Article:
Atlanta fender benders are more common than you think


Atlanta fender benders are more common than you think

Georgia doesn’t have the best road reputation—with looming logging trucks, distracted drivers and seemingly endless construction (we’re looking at you, 285/400 corridor project), driving in the state can sometimes feel like running an asphalt gauntlet.   

That reputation is borne out by the numbers: Insurify, an insurance comparison site, analyzed data from 4.6 million car insurance applications, comparing drivers with an at-fault accident on record to the total driving population. In Georgia, 10.6 percent of drivers had an at-fault accident on record—20 percent higher than the national average.   

Some of those at-fault accidents are fender benders: low-speed crashes that usually result in only minor auto damage. Drivers often try to shake off such accidents, assuming that if their vehicles are OK, they should be, too. But fender benders can still cause serious injuries, ones that require medical treatment, physical therapy or even surgery.   

After an Atlanta fender bender, what should you do? And is it possible to receive compensation for injuries when the crash itself doesn’t result in major auto damage?  

Do fender benders count as accidents?  

First off, in a city with so many serious car crashes, is a fender bender really an accident? The answer is simple: Yes, absolutely. There’s no minimum for what counts as a crash—not in terms of medical attention needed or property damage. Your insurance company will still expect you to call the police and report the crash.    

What to do after a fender bender  

Fender benders are car crashes, and after any car crash, you should:  

  • Call 911 and wait for first responders.  
  • Exchange contact information, including phone numbers, insurance information and driver’s license details with the other motorist and document the scene.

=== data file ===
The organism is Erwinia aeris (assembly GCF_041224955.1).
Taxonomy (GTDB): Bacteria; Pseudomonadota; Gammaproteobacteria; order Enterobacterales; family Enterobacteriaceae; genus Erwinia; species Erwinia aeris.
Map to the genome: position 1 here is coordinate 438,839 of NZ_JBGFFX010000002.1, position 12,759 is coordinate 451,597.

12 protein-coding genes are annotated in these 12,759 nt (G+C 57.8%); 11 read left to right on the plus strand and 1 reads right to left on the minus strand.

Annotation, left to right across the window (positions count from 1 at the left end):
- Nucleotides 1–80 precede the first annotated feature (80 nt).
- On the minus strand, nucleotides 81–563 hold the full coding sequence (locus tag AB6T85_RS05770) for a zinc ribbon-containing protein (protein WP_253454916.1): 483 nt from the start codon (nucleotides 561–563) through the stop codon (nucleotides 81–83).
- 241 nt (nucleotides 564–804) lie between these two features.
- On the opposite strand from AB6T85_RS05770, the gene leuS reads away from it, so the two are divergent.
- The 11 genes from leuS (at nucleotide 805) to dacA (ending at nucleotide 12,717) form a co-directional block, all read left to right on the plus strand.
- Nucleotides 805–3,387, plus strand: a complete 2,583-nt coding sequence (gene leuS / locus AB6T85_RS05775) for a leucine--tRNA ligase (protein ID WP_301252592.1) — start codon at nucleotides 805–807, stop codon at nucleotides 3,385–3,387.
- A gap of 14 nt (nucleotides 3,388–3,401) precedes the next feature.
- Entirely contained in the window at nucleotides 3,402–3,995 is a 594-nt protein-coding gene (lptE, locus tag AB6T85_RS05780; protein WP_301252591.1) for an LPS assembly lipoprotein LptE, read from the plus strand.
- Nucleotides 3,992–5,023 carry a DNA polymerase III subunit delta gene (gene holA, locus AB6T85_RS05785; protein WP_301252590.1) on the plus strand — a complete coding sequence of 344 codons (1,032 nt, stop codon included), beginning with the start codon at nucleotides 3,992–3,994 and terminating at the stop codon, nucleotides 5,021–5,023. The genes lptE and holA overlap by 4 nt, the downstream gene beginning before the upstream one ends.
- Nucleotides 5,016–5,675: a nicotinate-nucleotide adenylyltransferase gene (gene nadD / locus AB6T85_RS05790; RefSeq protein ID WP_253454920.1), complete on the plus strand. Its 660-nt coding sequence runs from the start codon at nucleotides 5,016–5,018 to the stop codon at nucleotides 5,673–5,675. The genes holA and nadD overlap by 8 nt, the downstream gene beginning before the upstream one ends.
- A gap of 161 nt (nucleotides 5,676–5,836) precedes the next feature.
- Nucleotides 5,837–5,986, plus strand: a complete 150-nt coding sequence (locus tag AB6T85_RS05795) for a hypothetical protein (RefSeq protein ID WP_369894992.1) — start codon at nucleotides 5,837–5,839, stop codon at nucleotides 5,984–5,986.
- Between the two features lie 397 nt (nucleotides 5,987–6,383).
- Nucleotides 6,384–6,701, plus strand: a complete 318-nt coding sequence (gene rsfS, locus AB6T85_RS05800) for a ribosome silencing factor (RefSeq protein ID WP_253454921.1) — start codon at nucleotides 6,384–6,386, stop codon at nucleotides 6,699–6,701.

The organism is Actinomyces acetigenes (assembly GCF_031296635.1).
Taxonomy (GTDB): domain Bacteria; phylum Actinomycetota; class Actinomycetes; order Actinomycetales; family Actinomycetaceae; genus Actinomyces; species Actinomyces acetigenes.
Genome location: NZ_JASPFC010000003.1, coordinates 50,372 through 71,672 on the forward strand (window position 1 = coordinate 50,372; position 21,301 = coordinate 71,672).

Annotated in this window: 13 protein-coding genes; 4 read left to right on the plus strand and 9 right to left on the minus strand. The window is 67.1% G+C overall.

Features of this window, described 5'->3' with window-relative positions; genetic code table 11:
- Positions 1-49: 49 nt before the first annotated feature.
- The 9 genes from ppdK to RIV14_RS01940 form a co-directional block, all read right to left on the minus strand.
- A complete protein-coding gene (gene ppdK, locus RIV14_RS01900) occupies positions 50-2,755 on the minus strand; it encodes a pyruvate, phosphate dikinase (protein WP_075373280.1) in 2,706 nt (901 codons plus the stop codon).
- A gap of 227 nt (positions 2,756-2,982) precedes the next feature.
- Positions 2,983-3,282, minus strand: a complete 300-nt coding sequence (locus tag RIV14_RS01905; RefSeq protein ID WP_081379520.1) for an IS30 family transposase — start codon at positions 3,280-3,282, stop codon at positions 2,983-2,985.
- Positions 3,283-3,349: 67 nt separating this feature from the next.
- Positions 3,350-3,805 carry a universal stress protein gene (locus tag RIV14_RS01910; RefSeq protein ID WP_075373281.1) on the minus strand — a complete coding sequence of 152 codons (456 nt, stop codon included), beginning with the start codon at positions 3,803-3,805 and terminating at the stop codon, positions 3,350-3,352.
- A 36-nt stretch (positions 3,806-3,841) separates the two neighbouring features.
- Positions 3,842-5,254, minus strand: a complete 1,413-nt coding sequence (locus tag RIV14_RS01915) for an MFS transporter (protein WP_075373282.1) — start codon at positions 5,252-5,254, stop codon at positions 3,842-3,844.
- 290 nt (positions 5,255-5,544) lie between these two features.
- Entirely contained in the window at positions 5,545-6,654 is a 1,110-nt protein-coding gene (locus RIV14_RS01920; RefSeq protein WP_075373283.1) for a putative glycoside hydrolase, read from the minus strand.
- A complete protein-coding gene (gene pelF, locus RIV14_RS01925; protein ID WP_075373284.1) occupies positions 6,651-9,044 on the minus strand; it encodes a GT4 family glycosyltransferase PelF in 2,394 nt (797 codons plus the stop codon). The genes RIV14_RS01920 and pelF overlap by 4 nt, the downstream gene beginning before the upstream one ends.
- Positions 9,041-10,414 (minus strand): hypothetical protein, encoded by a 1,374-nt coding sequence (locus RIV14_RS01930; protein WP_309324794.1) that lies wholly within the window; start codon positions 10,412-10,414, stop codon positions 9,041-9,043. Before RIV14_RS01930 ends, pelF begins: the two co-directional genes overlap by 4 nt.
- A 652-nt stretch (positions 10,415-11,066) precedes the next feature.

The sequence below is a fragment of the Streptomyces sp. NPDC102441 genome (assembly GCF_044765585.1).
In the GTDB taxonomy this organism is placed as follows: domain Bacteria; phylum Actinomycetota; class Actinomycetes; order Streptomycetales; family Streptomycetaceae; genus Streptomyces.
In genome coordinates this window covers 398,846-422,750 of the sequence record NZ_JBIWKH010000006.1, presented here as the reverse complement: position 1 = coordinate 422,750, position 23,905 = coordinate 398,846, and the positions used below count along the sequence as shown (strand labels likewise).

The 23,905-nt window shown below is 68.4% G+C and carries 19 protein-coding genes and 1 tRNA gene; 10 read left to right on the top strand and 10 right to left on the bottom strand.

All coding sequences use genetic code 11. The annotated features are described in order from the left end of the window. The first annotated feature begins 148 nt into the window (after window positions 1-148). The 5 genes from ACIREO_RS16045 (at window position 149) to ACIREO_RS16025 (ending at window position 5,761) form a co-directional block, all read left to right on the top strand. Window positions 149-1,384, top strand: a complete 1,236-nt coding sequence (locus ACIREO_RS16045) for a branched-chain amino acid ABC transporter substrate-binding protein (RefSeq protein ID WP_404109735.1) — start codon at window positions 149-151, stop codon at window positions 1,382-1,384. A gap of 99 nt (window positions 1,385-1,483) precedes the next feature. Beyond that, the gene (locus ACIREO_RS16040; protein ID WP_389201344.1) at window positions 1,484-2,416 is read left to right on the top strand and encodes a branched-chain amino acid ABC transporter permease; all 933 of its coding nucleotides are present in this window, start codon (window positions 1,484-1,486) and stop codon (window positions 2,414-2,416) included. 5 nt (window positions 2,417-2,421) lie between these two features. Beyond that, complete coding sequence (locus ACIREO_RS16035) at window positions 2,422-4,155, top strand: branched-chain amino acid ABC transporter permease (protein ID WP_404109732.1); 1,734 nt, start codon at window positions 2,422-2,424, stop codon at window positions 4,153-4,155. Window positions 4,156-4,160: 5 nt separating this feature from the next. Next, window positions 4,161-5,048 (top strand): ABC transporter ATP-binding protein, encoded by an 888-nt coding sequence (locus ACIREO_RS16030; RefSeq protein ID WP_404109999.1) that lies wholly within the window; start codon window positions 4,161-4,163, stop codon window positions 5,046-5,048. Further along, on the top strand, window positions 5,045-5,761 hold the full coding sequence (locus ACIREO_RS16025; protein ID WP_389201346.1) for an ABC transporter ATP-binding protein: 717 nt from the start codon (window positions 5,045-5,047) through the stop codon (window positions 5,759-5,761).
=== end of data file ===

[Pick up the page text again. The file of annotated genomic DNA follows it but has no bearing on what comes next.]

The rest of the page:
• Ensure that the police create an accident report and make sure you understand how you’ll receive a copy of the police report.  
  • Accept medical attention if you need it.   
  • Notify your auto insurance company right away to start the insurance claim and expedite the claim process. 

All too often, people check out their cars after an auto accident but fail to check their own wellbeing. Sometimes, drivers may even agree not to call the police because their vehicles are undamaged. While a fender bender absolutely counts a car crash, it won’t count as anything from a personal injury or insurance standpoint if there’s no record of it happening. And if you don’t call the police and create an accident report, the other driver could easily blame you for later, unrelated damage.   

While some car crash injuries are immediately serious, others are masked by the initial rush of adrenalin. It’s only after some time has passed that pain worsens or gets harder to push through.   

You never want to push through or ignore an injury, however. From a medical perspective, it can delay your diagnosis and care. From a claims perspective, it creates the opportunity for insurance adjusters to question your story, asking what else may have happened between the wreck and your diagnosis.   

The type of medical attention you receive is also important. Many people accept an emergency room evaluation after a crash, get an OK to go, and find themselves still in pain days later. If you’re hurting, schedule a follow-up with a specialist to find out why you’re still in pain. You may need more advanced imaging to correctly diagnose your problem, especially if you’re suffering from a soft tissue injury or herniated disc.  

Pregnant people involved in accidents also require specialized care, no matter how minor the crash. Head to the emergency room if you experience any leakage, bleeding or pelvic pain, or if you lost consciousness. Even if you don’t have symptoms, you’ll want to call your obstetrician to talk over what happened and determine if you need emergency care or an office visit.